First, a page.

Monday, 7 December 2015
Director - Michael Haneke
The film that put Haneke on the map. Two young men take a family hostage in their summer home. Really uncomfortable to watch despite the fact that almost none of the violence happens on screen. By far and away the best film to deal with one of Haneke’s major obsessions - the depiction of violence in films and how the audience reacts to it. Haneke doesn’t make bad films. Essential viewing.
Director - Spencer Susser
Mum dies in a car crash, dad finds it hard to leave the sofa and TJ (Devin Brochu) their teen son is getting into all sorts of post-traumatic trouble. So far so American indie drama. Then Joseph Gordon-Levitt turns up as the title character. It's almost as if he’s stepped out of a totally different movie. Hesher is a potty-mouthed delinquent. You know this as he has long hair and looks perma-stoned. The whole thing never really gels. Levitt tries his best to act like he imagines those sort of people are, but comes across as a total caricature. Could have been good, Brochu is a real find, but the film just doesn’t work. Best avoided.
Director - Dario Argento
Arguably Argento’s masterpiece, this is a step away from his Giallo roots and into the world of full-on horror. An American ballet dancer turns up for her first day at her new school in Germany only to find that everything is a little upside down. Oh and a couple of students have been brutally murdered (in one of Argento’s greatest set-pieces). Witches, huge Goblin soundtrack, lots of rain, cinematography that you sink into and a script that only just hangs together. Horror films never looked this good again.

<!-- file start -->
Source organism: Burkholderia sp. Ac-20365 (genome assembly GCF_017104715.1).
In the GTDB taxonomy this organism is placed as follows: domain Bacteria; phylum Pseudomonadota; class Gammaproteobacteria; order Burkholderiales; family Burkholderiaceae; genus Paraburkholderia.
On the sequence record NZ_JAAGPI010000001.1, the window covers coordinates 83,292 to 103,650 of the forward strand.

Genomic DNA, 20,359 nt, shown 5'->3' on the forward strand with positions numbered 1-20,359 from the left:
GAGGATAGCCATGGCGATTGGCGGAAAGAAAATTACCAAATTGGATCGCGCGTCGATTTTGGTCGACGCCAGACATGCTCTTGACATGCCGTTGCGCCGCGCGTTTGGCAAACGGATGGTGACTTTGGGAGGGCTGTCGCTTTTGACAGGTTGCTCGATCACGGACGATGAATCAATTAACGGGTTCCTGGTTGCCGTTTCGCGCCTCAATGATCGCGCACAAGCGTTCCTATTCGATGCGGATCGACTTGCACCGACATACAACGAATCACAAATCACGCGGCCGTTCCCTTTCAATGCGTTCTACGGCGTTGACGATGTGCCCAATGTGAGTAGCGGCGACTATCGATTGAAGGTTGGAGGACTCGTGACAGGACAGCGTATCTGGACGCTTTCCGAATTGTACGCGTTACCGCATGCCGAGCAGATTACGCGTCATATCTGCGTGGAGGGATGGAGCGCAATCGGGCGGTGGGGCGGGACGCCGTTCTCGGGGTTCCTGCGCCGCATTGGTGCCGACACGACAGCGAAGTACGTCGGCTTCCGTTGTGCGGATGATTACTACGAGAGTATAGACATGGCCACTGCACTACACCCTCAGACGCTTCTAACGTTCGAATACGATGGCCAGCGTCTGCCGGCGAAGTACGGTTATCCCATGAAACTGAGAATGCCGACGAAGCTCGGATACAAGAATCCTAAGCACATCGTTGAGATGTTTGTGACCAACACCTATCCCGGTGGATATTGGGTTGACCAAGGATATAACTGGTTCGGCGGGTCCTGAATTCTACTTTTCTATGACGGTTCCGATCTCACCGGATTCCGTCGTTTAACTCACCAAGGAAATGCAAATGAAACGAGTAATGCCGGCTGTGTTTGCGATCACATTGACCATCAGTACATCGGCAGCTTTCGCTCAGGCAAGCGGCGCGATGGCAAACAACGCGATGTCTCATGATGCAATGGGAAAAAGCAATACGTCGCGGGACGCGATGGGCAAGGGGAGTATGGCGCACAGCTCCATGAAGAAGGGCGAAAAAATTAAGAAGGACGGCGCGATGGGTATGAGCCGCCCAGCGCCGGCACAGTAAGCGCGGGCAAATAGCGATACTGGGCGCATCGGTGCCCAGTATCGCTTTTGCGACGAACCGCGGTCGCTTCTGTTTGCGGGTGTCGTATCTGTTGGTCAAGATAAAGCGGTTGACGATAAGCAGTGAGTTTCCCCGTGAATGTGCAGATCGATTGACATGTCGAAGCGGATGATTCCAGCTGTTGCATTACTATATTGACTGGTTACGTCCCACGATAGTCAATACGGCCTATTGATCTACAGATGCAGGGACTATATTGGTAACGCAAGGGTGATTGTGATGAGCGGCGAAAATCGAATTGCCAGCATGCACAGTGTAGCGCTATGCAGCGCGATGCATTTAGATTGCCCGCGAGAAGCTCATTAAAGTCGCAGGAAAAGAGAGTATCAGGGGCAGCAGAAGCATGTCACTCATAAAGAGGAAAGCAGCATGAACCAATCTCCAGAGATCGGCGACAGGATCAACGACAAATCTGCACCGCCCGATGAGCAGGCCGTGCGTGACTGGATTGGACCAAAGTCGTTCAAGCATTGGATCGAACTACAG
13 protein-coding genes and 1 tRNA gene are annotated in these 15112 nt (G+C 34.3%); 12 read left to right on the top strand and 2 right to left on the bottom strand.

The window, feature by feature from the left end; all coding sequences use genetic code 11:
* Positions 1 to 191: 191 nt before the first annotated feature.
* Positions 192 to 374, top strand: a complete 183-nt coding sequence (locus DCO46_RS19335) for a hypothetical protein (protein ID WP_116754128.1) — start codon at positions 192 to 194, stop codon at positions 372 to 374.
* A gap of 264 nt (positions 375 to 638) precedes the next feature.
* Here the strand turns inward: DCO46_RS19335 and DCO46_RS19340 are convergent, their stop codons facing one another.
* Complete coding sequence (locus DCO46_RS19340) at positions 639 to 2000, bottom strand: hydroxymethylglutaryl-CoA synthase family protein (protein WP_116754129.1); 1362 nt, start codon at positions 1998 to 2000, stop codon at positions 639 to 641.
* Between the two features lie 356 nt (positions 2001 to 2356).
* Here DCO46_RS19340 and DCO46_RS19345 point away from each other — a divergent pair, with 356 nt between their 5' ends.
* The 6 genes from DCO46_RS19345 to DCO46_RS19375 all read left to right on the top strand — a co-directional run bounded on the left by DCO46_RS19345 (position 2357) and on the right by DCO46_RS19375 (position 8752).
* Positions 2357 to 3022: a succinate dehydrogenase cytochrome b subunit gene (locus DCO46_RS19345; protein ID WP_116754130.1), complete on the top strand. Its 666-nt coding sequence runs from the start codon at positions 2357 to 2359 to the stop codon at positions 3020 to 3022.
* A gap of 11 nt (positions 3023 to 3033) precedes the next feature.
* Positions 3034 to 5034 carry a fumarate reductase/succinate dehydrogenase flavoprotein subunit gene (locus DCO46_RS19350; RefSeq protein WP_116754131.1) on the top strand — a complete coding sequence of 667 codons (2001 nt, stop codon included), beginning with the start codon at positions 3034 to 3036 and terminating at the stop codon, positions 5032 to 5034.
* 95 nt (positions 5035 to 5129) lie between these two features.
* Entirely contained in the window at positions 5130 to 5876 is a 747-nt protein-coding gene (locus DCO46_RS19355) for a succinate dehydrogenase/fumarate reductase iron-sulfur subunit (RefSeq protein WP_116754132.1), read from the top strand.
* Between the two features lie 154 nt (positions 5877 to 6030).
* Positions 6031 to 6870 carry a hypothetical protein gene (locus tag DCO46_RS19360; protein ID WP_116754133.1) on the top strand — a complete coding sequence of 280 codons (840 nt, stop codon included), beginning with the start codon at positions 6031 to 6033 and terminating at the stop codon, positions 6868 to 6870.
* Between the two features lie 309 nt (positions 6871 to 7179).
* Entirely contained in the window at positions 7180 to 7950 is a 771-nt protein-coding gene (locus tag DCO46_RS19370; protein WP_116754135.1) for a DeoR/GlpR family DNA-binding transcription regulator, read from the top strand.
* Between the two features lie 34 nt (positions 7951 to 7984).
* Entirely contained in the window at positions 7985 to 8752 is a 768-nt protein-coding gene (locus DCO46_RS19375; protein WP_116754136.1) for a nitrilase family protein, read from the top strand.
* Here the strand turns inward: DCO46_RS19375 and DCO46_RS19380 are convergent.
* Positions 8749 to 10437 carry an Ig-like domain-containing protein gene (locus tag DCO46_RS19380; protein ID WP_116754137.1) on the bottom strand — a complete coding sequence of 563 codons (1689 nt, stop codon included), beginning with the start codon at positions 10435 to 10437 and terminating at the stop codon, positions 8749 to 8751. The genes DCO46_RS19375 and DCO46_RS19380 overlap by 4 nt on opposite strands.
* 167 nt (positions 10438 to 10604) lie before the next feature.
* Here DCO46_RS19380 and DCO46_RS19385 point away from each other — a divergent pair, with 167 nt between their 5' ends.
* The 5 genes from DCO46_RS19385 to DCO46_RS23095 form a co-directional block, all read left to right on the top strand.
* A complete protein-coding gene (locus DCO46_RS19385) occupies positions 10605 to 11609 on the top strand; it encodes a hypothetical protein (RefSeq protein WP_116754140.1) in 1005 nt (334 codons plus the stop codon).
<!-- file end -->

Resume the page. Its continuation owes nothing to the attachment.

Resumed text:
Director - Sidney Lumet
Gritty British cop drama staring Sean Connery as a cop that kills a suspect during an interrogation. Not quite up there with Lumet’s greatest films (Serpico, Dog Day Afternoon, 12 Angry Men), but for a taught itchy '70s drama you could do far worse.
Director - Dario Argento
Argento’s first stone-cold classic, is this tale about a jazzer (David Hemmings) who witnesses one of his neighbours being offed, and sets about trying to figure out what the heck is going on. Argento makes a huge leap forward with his cinematography with elaborate tracking shots and incredible close ups. If you’re new to the big world of Argento you could do worse than starting here. Gorgeous score by Goblin too.
Director - Mark Hartley
The title says it all, this is a wild, fast-paced doc about Australian b-movies from the late '60s through to the start of the '90s. Leaping through porn, car-porn, horror and comedy director Hartley obvious not only knows his subject but is head-over-heels about it. By the time the end credits roll you’ll have scribbled down a huge list of ‘must see’ films. Really entertaining.
Sunday, 6 December 2015
Director - Lasse Hallström
Wonderful Swedish film about a boy who goes to live with his weird uncle in rural Sweden once his mother becomes ill. Odd, dark, very dramatic and best of all surprisingly funny. Sadly Hallström wouldn’t make many more films as well balanced as this once he crossed the pond. Perfect rainy Sunday afternoon viewing.